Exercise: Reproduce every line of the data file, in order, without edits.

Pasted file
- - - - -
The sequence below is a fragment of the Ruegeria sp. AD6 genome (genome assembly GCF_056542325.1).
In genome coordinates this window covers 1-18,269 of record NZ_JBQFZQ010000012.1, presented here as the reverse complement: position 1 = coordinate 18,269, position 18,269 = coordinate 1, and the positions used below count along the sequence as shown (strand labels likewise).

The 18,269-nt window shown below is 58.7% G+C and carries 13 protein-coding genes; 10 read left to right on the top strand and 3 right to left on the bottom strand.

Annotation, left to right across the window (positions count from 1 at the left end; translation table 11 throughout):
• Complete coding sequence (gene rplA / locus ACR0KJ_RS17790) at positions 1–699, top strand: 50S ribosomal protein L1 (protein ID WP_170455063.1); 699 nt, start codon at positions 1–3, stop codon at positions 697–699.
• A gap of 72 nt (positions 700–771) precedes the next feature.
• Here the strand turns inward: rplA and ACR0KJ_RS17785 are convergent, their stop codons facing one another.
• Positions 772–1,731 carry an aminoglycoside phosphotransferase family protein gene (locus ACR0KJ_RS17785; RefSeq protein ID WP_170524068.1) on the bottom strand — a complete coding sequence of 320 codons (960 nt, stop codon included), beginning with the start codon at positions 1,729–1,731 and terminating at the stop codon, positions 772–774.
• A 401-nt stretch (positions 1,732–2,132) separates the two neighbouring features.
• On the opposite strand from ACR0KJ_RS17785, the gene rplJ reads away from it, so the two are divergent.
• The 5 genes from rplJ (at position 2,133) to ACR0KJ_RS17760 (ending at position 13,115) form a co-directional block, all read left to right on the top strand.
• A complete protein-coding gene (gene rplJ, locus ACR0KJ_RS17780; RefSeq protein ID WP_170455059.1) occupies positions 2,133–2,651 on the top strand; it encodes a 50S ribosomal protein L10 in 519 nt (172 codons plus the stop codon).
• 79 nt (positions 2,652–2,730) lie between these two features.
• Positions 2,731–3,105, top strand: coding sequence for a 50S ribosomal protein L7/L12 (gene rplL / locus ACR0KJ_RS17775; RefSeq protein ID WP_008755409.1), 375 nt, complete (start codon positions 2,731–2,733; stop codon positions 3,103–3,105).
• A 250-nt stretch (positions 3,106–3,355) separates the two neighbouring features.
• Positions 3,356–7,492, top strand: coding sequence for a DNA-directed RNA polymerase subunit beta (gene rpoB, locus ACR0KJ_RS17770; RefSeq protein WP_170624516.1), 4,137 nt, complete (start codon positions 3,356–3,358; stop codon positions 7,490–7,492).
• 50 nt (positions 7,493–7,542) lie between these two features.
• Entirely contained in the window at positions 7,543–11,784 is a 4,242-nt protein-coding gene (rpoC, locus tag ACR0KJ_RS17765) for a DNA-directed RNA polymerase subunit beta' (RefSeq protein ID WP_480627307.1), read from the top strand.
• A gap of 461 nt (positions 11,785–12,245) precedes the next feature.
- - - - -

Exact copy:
The sequence below is a fragment of the Ruegeria sp. AD6 genome (genome assembly GCF_056542325.1).
In genome coordinates this window covers 1-18,269 of record NZ_JBQFZQ010000012.1, presented here as the reverse complement: position 1 = coordinate 18,269, position 18,269 = coordinate 1, and the positions used below count along the sequence as shown (strand labels likewise).

The 18,269-nt window shown below is 58.7% G+C and carries 13 protein-coding genes; 10 read left to right on the top strand and 3 right to left on the bottom strand.

Annotation, left to right across the window (positions count from 1 at the left end; translation table 11 throughout):
• Complete coding sequence (gene rplA / locus ACR0KJ_RS17790) at positions 1–699, top strand: 50S ribosomal protein L1 (protein ID WP_170455063.1); 699 nt, start codon at positions 1–3, stop codon at positions 697–699.
• A gap of 72 nt (positions 700–771) precedes the next feature.
• Here the strand turns inward: rplA and ACR0KJ_RS17785 are convergent, their stop codons facing one another.
• Positions 772–1,731 carry an aminoglycoside phosphotransferase family protein gene (locus ACR0KJ_RS17785; RefSeq protein ID WP_170524068.1) on the bottom strand — a complete coding sequence of 320 codons (960 nt, stop codon included), beginning with the start codon at positions 1,729–1,731 and terminating at the stop codon, positions 772–774.
• A 401-nt stretch (positions 1,732–2,132) separates the two neighbouring features.
• On the opposite strand from ACR0KJ_RS17785, the gene rplJ reads away from it, so the two are divergent.
• The 5 genes from rplJ (at position 2,133) to ACR0KJ_RS17760 (ending at position 13,115) form a co-directional block, all read left to right on the top strand.
• A complete protein-coding gene (gene rplJ, locus ACR0KJ_RS17780; RefSeq protein ID WP_170455059.1) occupies positions 2,133–2,651 on the top strand; it encodes a 50S ribosomal protein L10 in 519 nt (172 codons plus the stop codon).
• 79 nt (positions 2,652–2,730) lie between these two features.
• Positions 2,731–3,105, top strand: coding sequence for a 50S ribosomal protein L7/L12 (gene rplL / locus ACR0KJ_RS17775; RefSeq protein ID WP_008755409.1), 375 nt, complete (start codon positions 2,731–2,733; stop codon positions 3,103–3,105).
• A 250-nt stretch (positions 3,106–3,355) separates the two neighbouring features.
• Positions 3,356–7,492, top strand: coding sequence for a DNA-directed RNA polymerase subunit beta (gene rpoB, locus ACR0KJ_RS17770; RefSeq protein WP_170624516.1), 4,137 nt, complete (start codon positions 3,356–3,358; stop codon positions 7,490–7,492).
• 50 nt (positions 7,493–7,542) lie between these two features.
• Entirely contained in the window at positions 7,543–11,784 is a 4,242-nt protein-coding gene (rpoC, locus tag ACR0KJ_RS17765) for a DNA-directed RNA polymerase subunit beta' (RefSeq protein ID WP_480627307.1), read from the top strand.
• A gap of 461 nt (positions 11,785–12,245) precedes the next feature.